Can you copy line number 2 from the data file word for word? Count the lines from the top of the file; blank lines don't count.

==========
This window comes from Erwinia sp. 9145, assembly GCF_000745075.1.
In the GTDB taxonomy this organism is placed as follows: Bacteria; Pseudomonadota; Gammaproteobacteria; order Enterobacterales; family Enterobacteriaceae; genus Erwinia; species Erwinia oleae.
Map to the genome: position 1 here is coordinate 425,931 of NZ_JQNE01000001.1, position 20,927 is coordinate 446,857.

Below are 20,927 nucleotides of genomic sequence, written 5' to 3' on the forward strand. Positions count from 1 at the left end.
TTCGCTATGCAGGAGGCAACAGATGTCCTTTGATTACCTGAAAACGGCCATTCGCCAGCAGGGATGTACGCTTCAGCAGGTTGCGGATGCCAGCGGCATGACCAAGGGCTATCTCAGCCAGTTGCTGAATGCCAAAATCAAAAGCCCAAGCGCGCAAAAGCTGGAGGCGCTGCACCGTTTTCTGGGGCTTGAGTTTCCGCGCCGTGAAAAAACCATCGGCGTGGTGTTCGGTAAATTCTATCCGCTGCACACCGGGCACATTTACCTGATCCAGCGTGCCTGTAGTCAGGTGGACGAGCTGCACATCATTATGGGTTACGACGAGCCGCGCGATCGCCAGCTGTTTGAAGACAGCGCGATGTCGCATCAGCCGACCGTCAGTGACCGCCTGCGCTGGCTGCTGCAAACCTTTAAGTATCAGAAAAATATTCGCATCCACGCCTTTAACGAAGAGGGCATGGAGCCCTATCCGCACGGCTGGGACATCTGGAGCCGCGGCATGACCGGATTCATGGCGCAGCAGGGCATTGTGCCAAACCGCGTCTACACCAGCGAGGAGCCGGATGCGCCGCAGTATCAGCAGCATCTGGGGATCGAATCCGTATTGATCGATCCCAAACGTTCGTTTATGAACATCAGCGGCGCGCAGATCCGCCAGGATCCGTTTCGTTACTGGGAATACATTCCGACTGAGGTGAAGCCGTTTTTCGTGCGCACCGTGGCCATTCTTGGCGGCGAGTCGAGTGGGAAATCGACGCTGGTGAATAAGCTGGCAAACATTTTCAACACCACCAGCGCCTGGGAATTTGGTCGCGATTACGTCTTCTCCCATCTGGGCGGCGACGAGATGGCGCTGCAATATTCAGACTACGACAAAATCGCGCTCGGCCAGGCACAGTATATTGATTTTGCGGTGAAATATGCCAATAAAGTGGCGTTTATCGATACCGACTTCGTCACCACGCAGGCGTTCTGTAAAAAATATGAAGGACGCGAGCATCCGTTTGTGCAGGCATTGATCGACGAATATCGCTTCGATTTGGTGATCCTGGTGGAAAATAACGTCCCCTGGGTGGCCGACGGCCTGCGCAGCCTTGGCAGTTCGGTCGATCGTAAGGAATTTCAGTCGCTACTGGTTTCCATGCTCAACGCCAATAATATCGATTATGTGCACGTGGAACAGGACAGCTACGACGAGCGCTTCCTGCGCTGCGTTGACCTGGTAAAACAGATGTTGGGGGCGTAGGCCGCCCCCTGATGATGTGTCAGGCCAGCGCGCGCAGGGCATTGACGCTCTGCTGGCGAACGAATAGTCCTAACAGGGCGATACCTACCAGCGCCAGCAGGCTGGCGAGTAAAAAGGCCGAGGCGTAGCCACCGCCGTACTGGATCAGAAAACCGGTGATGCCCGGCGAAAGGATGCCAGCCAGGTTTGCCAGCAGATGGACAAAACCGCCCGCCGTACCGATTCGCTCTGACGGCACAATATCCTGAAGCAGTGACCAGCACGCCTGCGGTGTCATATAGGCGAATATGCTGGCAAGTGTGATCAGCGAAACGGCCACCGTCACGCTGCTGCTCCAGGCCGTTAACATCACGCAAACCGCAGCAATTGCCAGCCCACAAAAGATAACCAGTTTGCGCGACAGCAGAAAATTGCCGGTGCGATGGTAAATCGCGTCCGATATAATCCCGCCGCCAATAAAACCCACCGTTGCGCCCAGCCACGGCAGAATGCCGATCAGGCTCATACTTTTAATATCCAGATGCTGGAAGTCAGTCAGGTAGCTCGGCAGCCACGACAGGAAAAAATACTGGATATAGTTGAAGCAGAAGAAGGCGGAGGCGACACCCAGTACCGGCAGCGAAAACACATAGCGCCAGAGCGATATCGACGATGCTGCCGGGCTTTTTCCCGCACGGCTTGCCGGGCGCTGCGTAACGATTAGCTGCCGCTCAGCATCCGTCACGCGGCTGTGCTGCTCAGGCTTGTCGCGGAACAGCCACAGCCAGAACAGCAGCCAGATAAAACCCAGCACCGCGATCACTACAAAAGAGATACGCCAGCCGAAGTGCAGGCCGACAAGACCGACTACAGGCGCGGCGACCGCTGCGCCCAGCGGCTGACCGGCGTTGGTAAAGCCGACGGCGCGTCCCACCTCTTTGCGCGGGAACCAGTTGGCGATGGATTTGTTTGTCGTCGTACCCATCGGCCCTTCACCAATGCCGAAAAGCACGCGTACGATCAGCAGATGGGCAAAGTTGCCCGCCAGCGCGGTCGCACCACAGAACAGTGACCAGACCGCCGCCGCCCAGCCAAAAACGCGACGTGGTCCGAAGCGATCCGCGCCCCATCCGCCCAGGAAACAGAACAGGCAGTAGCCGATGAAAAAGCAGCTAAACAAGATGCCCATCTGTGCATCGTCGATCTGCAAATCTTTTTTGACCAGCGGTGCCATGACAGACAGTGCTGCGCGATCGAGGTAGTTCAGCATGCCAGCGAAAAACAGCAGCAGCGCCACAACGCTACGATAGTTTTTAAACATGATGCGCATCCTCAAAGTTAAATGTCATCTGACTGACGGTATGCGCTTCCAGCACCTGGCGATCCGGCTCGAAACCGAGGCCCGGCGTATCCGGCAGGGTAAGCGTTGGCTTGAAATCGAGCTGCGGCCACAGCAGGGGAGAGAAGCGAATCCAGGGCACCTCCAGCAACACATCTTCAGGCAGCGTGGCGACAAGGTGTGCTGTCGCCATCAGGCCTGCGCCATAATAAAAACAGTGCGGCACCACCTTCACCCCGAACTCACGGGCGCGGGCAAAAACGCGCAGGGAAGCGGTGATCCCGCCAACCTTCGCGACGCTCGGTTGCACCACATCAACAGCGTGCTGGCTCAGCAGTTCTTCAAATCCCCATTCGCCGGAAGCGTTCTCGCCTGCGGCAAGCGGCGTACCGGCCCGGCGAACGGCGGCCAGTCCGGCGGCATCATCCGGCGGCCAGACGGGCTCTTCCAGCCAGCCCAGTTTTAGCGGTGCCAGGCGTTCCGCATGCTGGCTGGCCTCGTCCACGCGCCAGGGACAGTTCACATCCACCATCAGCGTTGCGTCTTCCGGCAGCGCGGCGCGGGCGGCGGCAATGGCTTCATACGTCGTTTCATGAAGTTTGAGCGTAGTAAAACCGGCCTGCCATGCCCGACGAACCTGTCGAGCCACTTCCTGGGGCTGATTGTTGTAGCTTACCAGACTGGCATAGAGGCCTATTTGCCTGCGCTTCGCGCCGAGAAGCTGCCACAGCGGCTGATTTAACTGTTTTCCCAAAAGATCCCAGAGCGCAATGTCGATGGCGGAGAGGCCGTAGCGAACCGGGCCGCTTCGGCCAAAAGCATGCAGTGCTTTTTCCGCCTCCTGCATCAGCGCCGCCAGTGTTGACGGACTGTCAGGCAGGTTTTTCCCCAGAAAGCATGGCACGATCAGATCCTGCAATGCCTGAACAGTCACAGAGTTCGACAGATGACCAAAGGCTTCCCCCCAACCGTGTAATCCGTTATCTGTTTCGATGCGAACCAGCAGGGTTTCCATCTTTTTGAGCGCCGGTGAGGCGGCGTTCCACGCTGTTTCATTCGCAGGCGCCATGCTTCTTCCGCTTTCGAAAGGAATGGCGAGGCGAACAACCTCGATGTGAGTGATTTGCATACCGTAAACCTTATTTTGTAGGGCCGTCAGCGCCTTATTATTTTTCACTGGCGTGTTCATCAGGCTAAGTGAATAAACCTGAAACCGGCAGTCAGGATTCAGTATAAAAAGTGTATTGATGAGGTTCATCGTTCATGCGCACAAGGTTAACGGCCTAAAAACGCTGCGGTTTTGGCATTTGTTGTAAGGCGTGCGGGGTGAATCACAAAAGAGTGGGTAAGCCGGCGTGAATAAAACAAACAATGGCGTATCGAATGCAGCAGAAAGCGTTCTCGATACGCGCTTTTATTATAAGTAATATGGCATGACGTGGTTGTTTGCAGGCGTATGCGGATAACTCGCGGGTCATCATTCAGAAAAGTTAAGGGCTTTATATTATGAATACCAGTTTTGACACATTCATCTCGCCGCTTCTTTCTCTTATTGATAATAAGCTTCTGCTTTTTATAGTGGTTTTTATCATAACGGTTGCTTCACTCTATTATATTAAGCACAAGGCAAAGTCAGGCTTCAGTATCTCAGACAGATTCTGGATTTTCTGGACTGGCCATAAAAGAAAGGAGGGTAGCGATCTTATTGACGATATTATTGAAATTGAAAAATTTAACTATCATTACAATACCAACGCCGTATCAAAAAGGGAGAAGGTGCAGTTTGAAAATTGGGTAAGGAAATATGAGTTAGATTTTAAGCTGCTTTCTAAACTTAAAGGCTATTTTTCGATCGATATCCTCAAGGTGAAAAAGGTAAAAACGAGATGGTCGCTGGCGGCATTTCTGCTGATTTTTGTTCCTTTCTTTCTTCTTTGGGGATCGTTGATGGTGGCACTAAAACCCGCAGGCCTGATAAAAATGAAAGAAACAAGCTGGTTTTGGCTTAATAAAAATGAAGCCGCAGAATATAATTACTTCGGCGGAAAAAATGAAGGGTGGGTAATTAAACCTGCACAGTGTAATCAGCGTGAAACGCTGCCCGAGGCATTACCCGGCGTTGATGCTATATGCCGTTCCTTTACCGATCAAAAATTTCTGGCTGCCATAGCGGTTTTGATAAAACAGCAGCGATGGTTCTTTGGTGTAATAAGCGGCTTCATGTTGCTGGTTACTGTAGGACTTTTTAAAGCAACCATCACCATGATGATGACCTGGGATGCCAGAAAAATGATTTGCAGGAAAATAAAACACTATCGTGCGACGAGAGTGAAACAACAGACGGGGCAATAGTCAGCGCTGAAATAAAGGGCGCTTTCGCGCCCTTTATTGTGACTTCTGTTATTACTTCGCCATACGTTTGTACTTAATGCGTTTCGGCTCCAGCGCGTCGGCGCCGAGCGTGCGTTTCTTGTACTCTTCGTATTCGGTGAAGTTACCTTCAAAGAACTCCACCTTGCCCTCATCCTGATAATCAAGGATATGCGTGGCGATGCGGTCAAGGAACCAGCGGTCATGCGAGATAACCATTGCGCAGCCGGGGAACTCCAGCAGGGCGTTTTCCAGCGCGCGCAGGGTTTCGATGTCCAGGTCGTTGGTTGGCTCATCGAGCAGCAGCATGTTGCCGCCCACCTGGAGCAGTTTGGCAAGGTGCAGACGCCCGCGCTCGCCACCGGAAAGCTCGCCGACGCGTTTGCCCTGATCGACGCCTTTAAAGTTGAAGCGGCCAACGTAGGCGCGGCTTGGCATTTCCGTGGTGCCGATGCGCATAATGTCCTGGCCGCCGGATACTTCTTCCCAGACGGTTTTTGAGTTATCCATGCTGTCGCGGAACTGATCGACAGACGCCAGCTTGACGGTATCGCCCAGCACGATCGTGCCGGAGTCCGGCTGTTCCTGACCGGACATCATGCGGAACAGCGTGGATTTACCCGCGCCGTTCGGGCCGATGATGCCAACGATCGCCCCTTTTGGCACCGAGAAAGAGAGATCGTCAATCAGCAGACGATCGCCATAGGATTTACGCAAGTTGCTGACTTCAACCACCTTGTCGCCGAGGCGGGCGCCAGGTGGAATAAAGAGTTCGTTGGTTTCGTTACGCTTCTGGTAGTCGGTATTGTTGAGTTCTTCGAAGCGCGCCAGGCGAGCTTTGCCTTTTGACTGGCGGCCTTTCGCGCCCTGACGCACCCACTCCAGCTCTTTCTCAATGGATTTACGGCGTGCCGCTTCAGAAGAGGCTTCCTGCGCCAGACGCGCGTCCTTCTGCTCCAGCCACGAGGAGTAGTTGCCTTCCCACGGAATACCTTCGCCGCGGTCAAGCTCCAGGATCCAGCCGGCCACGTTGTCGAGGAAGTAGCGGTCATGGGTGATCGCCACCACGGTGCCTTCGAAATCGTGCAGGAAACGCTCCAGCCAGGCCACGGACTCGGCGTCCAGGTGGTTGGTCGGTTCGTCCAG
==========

In the GTDB taxonomy this organism is placed as follows: Bacteria; Pseudomonadota; Gammaproteobacteria; order Enterobacterales; family Enterobacteriaceae; genus Erwinia; species Erwinia oleae.